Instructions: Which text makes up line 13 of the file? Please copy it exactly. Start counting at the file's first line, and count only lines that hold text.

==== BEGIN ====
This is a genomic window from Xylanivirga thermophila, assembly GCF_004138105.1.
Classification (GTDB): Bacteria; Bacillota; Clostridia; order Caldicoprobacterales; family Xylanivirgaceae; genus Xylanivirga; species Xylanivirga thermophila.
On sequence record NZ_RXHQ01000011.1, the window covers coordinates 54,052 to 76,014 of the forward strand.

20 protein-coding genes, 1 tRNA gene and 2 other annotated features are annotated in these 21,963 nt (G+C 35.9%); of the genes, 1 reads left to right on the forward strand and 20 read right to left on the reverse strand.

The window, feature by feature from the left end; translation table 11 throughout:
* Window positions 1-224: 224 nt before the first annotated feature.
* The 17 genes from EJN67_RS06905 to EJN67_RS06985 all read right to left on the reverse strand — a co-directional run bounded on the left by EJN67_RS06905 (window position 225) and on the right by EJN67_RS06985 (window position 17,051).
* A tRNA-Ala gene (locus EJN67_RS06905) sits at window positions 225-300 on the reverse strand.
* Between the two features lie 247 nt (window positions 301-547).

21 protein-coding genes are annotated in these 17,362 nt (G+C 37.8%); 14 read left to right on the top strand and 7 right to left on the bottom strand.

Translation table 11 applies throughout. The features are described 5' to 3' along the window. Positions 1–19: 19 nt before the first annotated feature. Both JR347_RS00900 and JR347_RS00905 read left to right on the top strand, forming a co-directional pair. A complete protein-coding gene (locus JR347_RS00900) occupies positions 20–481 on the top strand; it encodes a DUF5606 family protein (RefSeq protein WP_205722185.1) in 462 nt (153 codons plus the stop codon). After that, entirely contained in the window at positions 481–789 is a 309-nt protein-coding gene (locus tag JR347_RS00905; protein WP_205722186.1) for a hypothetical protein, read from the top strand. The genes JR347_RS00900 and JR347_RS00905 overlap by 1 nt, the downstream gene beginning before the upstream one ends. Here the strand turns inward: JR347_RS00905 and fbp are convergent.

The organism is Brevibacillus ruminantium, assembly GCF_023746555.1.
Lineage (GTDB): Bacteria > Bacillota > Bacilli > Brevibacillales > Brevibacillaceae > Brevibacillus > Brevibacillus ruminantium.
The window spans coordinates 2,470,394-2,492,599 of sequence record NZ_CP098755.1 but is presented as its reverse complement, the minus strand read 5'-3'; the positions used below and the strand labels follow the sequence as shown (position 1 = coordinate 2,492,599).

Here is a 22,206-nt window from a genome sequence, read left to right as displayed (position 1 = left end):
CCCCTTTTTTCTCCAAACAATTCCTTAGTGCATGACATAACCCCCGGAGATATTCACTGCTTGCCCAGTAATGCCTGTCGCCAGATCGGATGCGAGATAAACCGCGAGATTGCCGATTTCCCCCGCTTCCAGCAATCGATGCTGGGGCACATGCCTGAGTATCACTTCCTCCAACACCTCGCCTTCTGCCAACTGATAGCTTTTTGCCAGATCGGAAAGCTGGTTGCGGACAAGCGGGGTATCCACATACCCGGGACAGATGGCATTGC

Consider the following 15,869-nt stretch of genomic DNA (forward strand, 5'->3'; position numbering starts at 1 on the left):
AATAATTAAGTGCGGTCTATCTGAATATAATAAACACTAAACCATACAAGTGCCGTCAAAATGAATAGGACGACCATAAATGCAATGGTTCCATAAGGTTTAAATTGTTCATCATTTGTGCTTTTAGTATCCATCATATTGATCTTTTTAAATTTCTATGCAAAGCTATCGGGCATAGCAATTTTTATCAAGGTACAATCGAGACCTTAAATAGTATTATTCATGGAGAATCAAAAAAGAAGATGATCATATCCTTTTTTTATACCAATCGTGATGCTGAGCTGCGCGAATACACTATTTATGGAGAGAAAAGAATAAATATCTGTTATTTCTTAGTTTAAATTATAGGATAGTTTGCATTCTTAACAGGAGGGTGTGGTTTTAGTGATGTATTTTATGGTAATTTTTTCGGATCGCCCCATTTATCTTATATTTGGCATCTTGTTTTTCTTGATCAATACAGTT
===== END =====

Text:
Lineage (GTDB): Bacteria > Bacillota > Bacilli > Brevibacillales > Brevibacillaceae > Brevibacillus > Brevibacillus ruminantium.